METHODS: This was an observational study. Shoulder range of motion (flexion, abduction, horizontal adduction, extension, external and internal rotation) was passively and bilaterally measured in 50 female, right-handed, and healthy university students, ranging from 20 to 29 years of age, who were not practicing repetitive activities with the upper limbs at the time of this study. The assessment was performed with a universal goniometer, twice for each subject by the same examiner. The first and second measurements were correlated using the intraclass correlation coefficient, which was high for all movements and ranged from 0.80 to 0.97. The Student t test and Wilcoxon test were used to compare the range of motion between the dominant and nondominant shoulders and the mean differences between the 2 sides. The effect of size was alpha = .05.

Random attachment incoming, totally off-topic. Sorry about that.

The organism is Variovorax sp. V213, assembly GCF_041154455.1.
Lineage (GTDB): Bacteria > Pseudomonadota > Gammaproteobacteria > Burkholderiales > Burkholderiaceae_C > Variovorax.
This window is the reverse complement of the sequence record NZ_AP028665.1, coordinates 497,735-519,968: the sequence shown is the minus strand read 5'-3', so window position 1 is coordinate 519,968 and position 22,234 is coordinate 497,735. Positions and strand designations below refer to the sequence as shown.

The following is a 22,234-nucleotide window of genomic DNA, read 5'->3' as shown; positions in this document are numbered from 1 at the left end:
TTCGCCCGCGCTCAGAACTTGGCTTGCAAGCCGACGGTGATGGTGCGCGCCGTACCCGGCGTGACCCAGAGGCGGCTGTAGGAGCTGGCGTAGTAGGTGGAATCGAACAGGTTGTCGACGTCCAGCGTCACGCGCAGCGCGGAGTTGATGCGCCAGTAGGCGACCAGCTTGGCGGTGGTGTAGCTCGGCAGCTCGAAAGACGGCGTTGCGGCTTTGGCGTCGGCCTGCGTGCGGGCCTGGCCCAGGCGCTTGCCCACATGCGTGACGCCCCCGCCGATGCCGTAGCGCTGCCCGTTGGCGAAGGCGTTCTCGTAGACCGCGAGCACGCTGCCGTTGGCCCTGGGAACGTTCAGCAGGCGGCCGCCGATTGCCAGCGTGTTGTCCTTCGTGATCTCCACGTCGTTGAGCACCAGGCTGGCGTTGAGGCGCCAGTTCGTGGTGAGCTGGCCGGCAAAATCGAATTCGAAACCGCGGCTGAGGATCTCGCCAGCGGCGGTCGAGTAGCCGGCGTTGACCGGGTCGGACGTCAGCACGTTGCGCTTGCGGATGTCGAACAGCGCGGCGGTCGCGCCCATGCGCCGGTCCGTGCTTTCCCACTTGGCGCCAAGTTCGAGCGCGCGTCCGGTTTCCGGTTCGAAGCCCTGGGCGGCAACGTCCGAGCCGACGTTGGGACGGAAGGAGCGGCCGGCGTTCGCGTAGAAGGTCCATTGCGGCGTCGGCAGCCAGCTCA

RESULTS: There is statistically significance difference between the 2 sides when the rotational range of motion is compared; the dominant shoulder presented increased external rotation (mean, 4.74 degrees ; 95% confidence interval, 1.61-7.87) and decreased internal rotation (mean, 3.52 degrees ; 95% confidence interval, 1.64-5.4) compared to the opposite shoulder.
CONCLUSION: Dominance should be considered when shoulder rotation is evaluated even in nonathlete adult women.
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